We often complain about human biases and errors when other people make decisions that have an impact on our lives. So the idea of letting less error-prone, unbiased, code-powered algorithms take over has a certain allure. But the machine is not your friend. The code was written by humans. And when mistakes are made, there’s no one to complain to. In Quartz, Rachel O’Dwyer explains how algorithms are making the same mistakes assessing credit scores that humans did a century ago.

+ “Artificial intelligence may have cracked the code on certain tasks that typically require human smarts, but in order to learn, these algorithms need vast quantities of data that humans have produced. They hoover up that information, rummage around in search of commonalities and correlations, and then offer a classification or prediction (whether that lesion is cancerous, whether you’ll default on your loan) based on the patterns they detect. Yet they’re only as clever as the data they’re trained on, which means that our limitations—our biases, our blind spots, our inattention—become theirs as well.” Danielle Groen in The Walrus: How We Made AI As Racist and Sexist As Humans. (There are certain humans who still manage to maintain an edge…)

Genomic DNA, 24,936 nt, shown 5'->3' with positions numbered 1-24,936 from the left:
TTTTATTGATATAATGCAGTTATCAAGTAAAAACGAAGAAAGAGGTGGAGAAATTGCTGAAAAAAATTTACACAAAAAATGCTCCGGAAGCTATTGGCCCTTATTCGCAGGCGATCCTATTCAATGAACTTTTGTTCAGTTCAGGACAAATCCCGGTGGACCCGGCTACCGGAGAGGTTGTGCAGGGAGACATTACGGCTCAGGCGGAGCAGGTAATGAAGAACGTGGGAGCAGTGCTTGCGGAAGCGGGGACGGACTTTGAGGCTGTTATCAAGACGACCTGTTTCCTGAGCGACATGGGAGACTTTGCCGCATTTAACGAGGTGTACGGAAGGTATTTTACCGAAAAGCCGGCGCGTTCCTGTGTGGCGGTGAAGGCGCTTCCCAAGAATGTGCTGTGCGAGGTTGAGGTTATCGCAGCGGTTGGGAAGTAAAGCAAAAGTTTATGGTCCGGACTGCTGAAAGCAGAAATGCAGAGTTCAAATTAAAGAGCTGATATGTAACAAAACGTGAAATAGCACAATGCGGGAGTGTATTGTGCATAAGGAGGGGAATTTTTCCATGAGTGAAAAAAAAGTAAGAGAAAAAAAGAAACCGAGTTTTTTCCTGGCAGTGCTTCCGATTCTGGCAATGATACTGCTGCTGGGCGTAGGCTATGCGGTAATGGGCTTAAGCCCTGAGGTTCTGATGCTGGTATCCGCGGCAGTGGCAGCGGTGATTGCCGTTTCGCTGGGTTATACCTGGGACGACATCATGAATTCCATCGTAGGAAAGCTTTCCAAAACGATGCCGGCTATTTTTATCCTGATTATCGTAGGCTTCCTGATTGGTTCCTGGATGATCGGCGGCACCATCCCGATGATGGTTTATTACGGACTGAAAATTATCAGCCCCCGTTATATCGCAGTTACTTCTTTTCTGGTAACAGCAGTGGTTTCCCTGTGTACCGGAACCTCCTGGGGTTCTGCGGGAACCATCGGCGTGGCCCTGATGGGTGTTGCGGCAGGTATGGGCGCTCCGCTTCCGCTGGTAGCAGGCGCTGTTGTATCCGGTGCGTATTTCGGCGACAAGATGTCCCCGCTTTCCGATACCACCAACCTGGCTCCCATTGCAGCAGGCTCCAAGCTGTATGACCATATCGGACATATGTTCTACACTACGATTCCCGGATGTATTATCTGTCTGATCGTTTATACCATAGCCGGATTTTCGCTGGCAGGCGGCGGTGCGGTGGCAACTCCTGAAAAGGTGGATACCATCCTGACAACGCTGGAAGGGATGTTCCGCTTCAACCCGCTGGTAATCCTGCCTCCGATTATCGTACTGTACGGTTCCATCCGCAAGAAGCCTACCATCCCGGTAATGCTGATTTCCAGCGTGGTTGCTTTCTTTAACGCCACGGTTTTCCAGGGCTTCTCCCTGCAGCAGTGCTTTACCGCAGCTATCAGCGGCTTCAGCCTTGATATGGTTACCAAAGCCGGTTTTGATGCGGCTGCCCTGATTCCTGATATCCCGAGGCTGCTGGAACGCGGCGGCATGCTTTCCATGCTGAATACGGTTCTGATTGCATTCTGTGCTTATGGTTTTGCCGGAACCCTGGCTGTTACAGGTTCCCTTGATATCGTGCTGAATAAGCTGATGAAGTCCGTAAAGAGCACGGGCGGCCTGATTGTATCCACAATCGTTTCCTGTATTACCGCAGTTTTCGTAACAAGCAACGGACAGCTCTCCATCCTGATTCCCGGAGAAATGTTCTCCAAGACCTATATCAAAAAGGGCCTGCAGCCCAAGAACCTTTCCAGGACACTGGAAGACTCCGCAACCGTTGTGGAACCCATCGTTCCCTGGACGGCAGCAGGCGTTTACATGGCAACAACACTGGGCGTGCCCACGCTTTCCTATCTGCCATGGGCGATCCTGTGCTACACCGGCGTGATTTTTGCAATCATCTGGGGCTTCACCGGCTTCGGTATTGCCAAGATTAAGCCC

+ The Atlantic: The Future of AI Depends on High-School Girls.